Binding of blockers to the human cardiac hERG potassium channel is studied using a combination of homology modelling, automated docking and molecular dynamics simulations. The calculations reproduce the relative binding affinities of a set of drug derivatives very well and indicate that both polar interactions near the intracellular opening of the selectivity filter as well as hydrophobic complementarity in the region around F656 are important for blocker binding. Hence, the derived model of hERG should be useful for further interpretations of structure-activity relationships.

    List of papers
    1. Automated docking to multiple target structures: Incorporation of protein mobility and structural water heterogeneity in AutoDock
    Open this publication in new window or tab >>Automated docking to multiple target structures: Incorporation of protein mobility and structural water heterogeneity in AutoDock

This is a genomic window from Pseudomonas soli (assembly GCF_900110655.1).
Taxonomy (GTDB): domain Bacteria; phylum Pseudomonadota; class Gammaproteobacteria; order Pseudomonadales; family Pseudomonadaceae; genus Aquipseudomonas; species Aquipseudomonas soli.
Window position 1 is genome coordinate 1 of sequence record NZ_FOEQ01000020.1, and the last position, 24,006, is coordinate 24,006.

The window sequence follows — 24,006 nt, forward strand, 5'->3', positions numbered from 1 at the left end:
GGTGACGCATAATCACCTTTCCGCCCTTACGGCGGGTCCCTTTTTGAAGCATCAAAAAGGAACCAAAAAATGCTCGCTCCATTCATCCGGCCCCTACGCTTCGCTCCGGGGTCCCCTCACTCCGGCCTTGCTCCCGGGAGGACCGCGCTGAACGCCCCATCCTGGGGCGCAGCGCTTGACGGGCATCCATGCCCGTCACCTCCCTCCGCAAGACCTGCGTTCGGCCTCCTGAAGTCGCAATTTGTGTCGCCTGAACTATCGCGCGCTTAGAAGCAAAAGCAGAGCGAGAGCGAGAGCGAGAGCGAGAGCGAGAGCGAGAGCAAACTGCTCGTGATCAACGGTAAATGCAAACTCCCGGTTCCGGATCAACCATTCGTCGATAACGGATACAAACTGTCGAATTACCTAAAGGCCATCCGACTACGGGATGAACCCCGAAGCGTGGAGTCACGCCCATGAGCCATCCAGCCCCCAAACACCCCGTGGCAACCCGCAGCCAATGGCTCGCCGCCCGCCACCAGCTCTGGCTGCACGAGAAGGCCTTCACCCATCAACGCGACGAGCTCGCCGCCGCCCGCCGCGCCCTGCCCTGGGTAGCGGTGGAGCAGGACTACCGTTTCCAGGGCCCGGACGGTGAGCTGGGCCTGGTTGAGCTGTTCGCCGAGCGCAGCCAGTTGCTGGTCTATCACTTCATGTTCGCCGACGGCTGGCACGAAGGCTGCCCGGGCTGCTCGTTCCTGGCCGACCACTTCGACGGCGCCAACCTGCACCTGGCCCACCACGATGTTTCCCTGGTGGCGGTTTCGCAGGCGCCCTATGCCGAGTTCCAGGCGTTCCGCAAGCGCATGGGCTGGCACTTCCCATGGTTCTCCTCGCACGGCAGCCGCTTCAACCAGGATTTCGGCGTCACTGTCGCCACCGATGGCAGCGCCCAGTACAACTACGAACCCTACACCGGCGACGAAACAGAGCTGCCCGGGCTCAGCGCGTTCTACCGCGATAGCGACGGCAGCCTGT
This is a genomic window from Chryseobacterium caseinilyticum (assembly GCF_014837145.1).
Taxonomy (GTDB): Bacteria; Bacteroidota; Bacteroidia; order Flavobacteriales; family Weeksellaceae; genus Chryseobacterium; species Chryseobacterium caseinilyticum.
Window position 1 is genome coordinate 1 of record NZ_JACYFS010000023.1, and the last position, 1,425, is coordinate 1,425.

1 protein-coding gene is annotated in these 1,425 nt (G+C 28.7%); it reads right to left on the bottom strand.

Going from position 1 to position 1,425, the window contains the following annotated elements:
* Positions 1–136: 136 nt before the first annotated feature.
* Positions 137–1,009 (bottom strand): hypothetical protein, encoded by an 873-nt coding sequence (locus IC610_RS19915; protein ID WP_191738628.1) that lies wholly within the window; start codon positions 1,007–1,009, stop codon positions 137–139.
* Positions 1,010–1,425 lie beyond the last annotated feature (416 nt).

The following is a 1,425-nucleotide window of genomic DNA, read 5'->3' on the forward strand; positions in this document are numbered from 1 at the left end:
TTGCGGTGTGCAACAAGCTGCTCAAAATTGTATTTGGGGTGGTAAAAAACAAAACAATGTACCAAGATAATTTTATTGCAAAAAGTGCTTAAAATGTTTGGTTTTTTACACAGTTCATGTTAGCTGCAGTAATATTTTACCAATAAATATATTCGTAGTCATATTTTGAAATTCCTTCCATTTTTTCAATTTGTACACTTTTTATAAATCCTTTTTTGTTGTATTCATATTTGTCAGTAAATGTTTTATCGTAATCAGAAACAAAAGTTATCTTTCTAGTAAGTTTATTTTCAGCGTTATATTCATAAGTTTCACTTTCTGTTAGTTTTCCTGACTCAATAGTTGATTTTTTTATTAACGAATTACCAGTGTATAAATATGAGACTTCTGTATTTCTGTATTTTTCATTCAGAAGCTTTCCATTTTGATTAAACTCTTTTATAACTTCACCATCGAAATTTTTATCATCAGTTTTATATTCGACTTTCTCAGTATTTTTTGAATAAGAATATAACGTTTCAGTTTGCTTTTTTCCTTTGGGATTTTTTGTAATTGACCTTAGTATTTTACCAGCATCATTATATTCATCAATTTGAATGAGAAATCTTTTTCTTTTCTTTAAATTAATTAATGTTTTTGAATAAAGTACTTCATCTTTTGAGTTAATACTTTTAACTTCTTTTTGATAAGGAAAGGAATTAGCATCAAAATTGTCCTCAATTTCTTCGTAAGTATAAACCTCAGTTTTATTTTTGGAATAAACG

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    2002 (English)In: Proteins: Structure, Function, and Genetics, Vol. 46, no 1, p. 7-Article in journal (Refereed) Published
    Identifiers
    urn:nbn:se:uu:diva-93805 (URN)
    Available from: 2005-11-11 Created: 2005-11-11 Last updated: 2009-06-02Bibliographically approved
    2. Computational and NMR study of quaternary ammonium ion conformations in solution
    Open this publication in new window or tab >>Computational and NMR study of quaternary ammonium ion conformations in solution
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    2002 (English)In: Physical Chemistry Chemical Physics, Vol. 4, no 19, p. 4640-4647Article in journal (Refereed) Published
    Identifiers
    urn:nbn:se:uu:diva-93806 (URN)10.1039/b203526j (DOI)
    Available from: 2005-11-11 Created: 2005-11-11 Last updated: 2009-06-02Bibliographically approved